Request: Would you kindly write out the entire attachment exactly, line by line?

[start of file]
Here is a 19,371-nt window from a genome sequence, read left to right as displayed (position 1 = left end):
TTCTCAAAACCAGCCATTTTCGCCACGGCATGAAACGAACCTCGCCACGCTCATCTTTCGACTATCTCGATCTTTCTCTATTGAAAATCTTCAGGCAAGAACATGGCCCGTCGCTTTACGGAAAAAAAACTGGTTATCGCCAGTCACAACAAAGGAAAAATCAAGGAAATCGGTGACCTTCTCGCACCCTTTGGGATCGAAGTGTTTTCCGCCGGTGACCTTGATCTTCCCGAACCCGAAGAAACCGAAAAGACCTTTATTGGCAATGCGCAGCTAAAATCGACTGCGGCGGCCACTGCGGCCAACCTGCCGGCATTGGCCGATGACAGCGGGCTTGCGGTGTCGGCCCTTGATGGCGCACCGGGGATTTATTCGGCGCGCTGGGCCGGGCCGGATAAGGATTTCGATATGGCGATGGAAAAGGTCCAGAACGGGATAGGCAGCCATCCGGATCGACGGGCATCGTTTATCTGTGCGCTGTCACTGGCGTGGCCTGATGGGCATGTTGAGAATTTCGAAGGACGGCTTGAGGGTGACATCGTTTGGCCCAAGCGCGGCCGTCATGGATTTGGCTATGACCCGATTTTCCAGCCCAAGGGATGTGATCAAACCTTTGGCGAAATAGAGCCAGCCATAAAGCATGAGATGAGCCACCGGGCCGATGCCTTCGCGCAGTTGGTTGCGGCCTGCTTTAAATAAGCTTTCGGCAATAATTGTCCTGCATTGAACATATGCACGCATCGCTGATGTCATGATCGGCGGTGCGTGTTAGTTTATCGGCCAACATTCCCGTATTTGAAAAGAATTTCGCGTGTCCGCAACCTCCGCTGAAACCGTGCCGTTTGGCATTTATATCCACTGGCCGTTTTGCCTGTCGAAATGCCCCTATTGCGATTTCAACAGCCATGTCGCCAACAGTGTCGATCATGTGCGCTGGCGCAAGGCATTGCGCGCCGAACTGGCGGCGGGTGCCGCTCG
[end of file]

Here is a 19,371-nt window from a genome sequence, read left to right as displayed (position 1 = left end):
TTCTCAAAACCAGCCATTTTCGCCACGGCATGAAACGAACCTCGCCACGCTCATCTTTCGACTATCTCGATCTTTCTCTATTGAAAATCTTCAGGCAAGAACATGGCCCGTCGCTTTACGGAAAAAAAACTGGTTATCGCCAGTCACAACAAAGGAAAAATCAAGGAAATCGGTGACCTTCTCGCACCCTTTGGGATCGAAGTGTTTTCCGCCGGTGACCTTGATCTTCCCGAACCCGAAGAAACCGAAAAGACCTTTATTGGCAATGCGCAGCTAAAATCGACTGCGGCGGCCACTGCGGCCAACCTGCCGGCATTGGCCGATGACAGCGGGCTTGCGGTGTCGGCCCTTGATGGCGCACCGGGGATTTATTCGGCGCGCTGGGCCGGGCCGGATAAGGATTTCGATATGGCGATGGAAAAGGTCCAGAACGGGATAGGCAGCCATCCGGATCGACGGGCATCGTTTATCTGTGCGCTGTCACTGGCGTGGCCTGATGGGCATGTTGAGAATTTCGAAGGACGGCTTGAGGGTGACATCGTTTGGCCCAAGCGCGGCCGTCATGGATTTGGCTATGACCCGATTTTCCAGCCCAAGGGATGTGATCAAACCTTTGGCGAAATAGAGCCAGCCATAAAGCATGAGATGAGCCACCGGGCCGATGCCTTCGCGCAGTTGGTTGCGGCCTGCTTTAAATAAGCTTTCGGCAATAATTGTCCTGCATTGAACATATGCACGCATCGCTGATGTCATGATCGGCGGTGCGTGTTAGTTTATCGGCCAACATTCCCGTATTTGAAAAGAATTTCGCGTGTCCGCAACCTCCGCTGAAACCGTGCCGTTTGGCATTTATATCCACTGGCCGTTTTGCCTGTCGAAATGCCCCTATTGCGATTTCAACAGCCATGTCGCCAACAGTGTCGATCATGTGCGCTGGCGCAAGGCATTGCGCGCCGAACTGGCGGCGGGTGCCGCTCG